Big Bird Doesn’t Need Your Tax Dollars After All

There’s a good chance that if you don’t personally count yourself among those whose childhoods owed much to Cookie Monster, Reading Rainbow, and Mr. Rogers, you know someone who would.  Along with learning to count to ten in Spanish before I could reliably do so in English, the words “Corporation for Public Broadcasting” were repeated in my small world daily.  They preceded every episode of Sesame Street, making sure the tykes tuning in knew from whence their puppet pals came.

In the wake of the Big Bird ads that Obama is running, it seems an appropriate time to discuss the federal funding directed at the Corporation for Public Broadcasting, the umbrella organization that funnels cash to PBS and NPR, among other things.  This was a surprisingly difficult thing to dig up.  Senator Jim DeMint and Congressman Doug Lamborn filed legislation to cut funding for the Corporation for Public Broadcasting earlier this year and DeMint has been calling for these cuts for some time now.  In May, DeMint and Lamborn said that PBS receives only 15% of its revenue from federal dollars through the Corporation for Public Broadcasting.  That’s a shockingly small amount considering the clamor from the Obama campaign and certain celebrity-leftists, all looking for any kind of foothold after the President’s performance at last week’s debate.

According to NPR (ironically), in 2009, Sesame Street Workshop president and CEO Gary Knell earned $746,144 in salary and benefits.  He’s since moved on to NPR itself,

Sesame Street, and by extension Big Bird and his cohorts, are in no danger whatsoever.  According to the Sesame Workshop’s financial statement from 2011 (thanks, Senator DeMint), the company was worth $211 million in net assets; they made $46.9 million from June 2010-June 2011 in just licensing fees!  From 2003-2006, the company made $211 million off toy and product sales.  I believe it, too, when I walk the aisles of baby-friendly toys at popular stores and see row upon row of talking Elmo dolls.  Honestly, I think Big Bird is simply in greater danger from his smaller, red, high-pitched pal than anyone running for public office – that’s some serious marketing Elmo has on his side.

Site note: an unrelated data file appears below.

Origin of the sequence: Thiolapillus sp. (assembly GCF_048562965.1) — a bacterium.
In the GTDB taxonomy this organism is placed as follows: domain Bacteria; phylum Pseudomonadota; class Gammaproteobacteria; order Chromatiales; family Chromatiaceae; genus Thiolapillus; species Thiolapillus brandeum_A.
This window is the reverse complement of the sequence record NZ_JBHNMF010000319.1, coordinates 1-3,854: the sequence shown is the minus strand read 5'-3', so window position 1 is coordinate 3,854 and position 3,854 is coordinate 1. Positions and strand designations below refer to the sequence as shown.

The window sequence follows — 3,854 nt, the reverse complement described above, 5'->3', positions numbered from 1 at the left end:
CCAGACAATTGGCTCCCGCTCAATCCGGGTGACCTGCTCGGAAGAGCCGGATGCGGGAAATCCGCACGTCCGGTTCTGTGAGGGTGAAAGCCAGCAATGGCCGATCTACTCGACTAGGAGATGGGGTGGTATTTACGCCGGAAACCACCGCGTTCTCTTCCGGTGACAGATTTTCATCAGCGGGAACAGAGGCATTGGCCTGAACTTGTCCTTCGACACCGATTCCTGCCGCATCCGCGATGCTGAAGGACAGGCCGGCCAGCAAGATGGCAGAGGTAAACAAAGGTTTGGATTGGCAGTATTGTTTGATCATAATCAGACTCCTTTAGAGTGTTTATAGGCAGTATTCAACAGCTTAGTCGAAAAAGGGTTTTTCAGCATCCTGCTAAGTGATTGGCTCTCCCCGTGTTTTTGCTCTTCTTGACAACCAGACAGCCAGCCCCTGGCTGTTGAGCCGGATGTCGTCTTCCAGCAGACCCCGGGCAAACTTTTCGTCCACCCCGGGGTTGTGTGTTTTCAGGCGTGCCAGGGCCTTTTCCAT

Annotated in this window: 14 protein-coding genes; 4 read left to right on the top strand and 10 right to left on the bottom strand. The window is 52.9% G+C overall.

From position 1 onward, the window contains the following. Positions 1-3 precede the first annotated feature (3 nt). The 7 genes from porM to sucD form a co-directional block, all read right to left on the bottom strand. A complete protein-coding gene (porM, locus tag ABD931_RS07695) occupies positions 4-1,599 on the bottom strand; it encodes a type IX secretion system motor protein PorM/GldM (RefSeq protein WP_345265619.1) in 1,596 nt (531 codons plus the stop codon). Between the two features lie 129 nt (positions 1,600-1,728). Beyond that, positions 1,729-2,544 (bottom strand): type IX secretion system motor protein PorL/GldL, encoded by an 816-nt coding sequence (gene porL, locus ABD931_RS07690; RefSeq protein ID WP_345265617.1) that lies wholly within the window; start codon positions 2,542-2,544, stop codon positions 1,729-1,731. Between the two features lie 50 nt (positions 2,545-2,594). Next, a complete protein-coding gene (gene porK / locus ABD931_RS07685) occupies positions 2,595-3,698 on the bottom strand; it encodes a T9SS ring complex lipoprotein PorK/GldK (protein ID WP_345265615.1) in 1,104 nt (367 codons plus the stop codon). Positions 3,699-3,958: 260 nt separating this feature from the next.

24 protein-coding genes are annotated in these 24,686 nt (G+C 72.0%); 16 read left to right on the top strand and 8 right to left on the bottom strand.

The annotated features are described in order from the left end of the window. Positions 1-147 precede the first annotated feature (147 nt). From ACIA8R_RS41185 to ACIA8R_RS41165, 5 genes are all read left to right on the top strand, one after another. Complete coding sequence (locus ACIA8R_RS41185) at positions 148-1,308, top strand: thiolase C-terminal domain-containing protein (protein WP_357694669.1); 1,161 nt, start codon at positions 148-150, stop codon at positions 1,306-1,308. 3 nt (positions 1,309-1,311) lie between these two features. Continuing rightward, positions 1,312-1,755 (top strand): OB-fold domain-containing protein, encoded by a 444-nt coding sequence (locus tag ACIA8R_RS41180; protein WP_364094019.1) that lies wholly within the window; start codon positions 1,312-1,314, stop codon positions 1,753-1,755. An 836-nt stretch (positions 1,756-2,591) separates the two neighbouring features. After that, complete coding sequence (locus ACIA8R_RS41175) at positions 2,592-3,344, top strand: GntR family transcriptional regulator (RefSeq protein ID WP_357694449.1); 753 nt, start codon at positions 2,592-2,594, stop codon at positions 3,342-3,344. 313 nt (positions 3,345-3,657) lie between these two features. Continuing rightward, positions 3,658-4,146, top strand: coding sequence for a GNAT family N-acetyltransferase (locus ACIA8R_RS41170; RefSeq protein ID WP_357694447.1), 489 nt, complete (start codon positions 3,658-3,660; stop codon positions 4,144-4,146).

When we talk about the need to cut spending, we have to remember, everything has to be on the table.  There cannot be sacred cows (even singing puppet cows).  In addition to that, we have to be honest about what the cuts will do.  Federal funding cuts to the Corporation of Public Broadcasting will not kill off Big Bird or his friends, and American children will still get their daily Elmo fix.  But what will materially damage the future of those children is a government that refuses to stop spending, refuses to stop tax hikes, and refuses to take these things seriously.

 

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